Is this book overrated? What makes it a bestseller? Is it worth your time and money? Find it out in this The Immortals of Meluha book review.
“THE STORY OF A MAN, WHOM LEGEND TURNED INTO A GOD.”
Shiva Triology Book 1 – The Immortals of Meluha
From the unbelievable response and exceptional critical acclaim, The Immortals of Meluha by Amish Tripathi did become one of the ‘actual’ bestselling mythological novels of India. While I was too shocked to see the author, Amish Tripathi, being compared to Paulo Coelho, I was equally curious to know what makes people draw such a comparison.
It has been almost five years since The Immortals of Meluha by Amish Tripathi got published and it still sells like a hot cake. Even my bookseller uncle seems to import hundreds of copies of this Shiva Trilogy book 1 each year for he could simply not stop recommending this book to each of the readers who ask for his advice.
Want to know more about Amish Tripathi Books? Check out the blog!
I picked up The Immortals of Meluha book for my best friend recommended this to me. I actually borrowed the book from him so that I can set myself on a journey to discover what makes this book so special?
The Immortals of Meluha: Plot
It is the first book of the Shiva Trilogy which talks about a man who was destined to become a God, Mahadeva. This book describes how Shiva discovers the legend of Neelkanth and how it was prophesied that he would become the savior of the Suryavanshi tribe living in the land of Meluha.
While Shiva still considers himself as a normal man, people of the Meluha consider him as their God. But is he really a hero? Or is he what he thinks of himself – just a common man who appears to have a blue throat by chance?
Suryavanshis expect him to fight for them and destroy the evil. But how would he do that when he doesn’t even believe himself to be the Neelkanth? How would Shiva, a common man save the entire tribe?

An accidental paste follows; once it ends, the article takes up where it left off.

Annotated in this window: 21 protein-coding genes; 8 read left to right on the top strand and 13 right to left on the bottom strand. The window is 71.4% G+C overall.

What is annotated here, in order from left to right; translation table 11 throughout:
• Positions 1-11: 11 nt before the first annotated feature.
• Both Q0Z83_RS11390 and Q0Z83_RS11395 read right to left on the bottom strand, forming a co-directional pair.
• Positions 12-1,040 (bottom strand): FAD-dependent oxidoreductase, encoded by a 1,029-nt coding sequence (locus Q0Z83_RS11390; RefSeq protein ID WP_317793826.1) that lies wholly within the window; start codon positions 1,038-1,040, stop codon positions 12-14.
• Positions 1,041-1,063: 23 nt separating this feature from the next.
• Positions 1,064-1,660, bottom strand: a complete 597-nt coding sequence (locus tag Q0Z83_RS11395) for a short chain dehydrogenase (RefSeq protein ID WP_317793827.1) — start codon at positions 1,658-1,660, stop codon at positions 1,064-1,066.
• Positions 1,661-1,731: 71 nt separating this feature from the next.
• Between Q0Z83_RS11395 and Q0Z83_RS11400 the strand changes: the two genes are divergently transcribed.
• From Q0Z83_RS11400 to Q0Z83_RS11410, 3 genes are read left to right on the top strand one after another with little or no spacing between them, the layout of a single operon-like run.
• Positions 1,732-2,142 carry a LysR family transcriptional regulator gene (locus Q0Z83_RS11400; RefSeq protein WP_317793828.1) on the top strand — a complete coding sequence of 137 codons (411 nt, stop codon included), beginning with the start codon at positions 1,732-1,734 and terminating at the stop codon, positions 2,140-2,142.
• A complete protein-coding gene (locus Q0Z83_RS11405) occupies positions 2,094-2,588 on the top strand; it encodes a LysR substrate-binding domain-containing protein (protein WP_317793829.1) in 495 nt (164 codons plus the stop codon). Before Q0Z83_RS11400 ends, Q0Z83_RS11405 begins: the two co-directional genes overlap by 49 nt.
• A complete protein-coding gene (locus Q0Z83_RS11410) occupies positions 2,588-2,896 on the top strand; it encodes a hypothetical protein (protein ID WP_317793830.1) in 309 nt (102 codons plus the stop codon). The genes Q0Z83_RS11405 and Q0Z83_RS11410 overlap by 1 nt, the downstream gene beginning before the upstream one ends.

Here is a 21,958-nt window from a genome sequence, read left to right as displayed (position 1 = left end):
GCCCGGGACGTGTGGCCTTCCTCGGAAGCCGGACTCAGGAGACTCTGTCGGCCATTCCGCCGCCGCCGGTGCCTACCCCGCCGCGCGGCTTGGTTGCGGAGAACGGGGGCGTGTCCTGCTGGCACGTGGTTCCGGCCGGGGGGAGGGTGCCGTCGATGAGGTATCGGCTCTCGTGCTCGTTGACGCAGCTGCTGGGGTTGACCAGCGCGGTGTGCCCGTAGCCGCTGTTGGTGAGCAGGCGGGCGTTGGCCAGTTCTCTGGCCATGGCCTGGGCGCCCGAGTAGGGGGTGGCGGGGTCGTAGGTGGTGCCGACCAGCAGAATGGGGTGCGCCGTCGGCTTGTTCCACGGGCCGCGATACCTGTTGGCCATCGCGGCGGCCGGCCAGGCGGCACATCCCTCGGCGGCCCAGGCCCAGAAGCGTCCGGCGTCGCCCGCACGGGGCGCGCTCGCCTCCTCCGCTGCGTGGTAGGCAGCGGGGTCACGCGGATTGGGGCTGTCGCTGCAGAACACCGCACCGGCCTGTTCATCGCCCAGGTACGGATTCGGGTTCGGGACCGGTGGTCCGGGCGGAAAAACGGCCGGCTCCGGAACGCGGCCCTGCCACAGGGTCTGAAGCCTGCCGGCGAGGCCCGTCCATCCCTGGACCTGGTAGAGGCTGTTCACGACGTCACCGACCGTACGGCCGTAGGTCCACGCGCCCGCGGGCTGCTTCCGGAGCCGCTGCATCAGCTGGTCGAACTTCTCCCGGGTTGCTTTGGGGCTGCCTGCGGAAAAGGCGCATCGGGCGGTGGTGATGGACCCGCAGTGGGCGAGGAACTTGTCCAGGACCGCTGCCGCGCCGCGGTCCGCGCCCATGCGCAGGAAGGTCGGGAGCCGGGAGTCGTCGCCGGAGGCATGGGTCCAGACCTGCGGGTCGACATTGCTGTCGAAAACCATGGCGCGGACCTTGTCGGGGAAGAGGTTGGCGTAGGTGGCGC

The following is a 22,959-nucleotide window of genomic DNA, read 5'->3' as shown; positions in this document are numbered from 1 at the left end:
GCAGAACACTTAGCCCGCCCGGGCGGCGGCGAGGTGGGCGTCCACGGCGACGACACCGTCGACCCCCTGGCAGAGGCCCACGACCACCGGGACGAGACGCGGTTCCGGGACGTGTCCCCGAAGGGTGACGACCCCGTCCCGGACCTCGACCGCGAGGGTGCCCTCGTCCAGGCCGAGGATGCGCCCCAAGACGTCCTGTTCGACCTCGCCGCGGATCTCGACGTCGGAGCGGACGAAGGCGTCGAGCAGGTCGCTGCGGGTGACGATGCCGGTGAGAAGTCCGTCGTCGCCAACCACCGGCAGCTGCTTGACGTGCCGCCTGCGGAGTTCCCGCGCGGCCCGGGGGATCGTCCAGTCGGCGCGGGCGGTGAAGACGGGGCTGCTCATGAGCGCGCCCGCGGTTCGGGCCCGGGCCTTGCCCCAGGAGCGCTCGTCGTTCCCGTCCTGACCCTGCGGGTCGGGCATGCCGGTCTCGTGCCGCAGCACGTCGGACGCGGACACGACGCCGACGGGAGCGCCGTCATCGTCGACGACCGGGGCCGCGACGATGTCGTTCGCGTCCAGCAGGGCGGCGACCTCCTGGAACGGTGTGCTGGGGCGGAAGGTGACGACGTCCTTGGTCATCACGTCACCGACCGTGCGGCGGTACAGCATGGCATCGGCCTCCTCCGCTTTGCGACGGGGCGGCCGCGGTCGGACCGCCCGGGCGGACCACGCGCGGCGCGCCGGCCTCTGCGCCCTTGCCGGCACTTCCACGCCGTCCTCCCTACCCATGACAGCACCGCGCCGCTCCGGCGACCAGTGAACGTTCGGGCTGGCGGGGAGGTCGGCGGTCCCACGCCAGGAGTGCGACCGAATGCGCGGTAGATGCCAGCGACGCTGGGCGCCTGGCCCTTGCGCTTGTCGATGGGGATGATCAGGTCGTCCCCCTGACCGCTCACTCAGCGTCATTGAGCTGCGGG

This is what the story is.
The Immortals of Meluha Book Review
To my immense stupidity, I read half of the book considering this to be the actual story of the Lord Shiva which has just been narrated from a different perspective. Probably, someone does need to teach me what fiction is.
Anyway, I did discover that this isn’t the real story or legend of Lord Shiva. But I am pretty sure that this small confusion (actually a big one) has not affected my reading experience with this book.
First of all, this isn’t really a page turning book as I read in the reviews. I did have to force myself to keep reading for the first 100 pages. But once I completed them, all I had in my mind was ‘what happens next’. I really wanted to know what would be the next step of Shiva. What would happen to him now? Who are those mysterious characters which the author didn’t reveal so easily?
All these questions kept bringing me back towards the pages of The Immortals of Meluha. Now, as I have completed reading the Shiva Trilogy book 1, I am just waiting for the second book of the trilogy. Thanks to Amish Tripathi who ended the book exactly where I didn’t want it to end. Well, that’s how you create suspense in the story. Right?
I have been too late to pick up this book and I know most of you have already read it. What do you think about the book? If you haven’t read it, go read it now! It’s worth reading?
I already have all the three books and I am going to start with the second one very soon.
And about the religious stuffs comparison,initially I did the same but then I realized it’s a ‘Fiction’. I really want to appreciate the author for he has written a very well thought piece. And after reading the book and doing some more research about the series, I would say the same – don’t compare it to the religious stuff. It’s just a story of a guy named Shiva.
Thanks for visiting Finix Post, vishal. 🙂
I heard about this book through friends and was not really convinced that it could hook me like a Ludlum or a Dan Brown novel. But boy was I wrong.
It is a well-written book with elements of action, adventure and romance, set in a different era- one before the Mahabharath, when science, and religion intermingled and mixed to create unique traditions and cultures.
The story of Shiva is both believable and beautiful. Get this one.
Thanks for the comment. I think we both somehow went through a same kind of experience. the book was better than our expectations. Right?
Did you read the next two books in the triology?
Hey, after I have read a couple of more books by Amish, I am sure I’ll appreciate this book even more.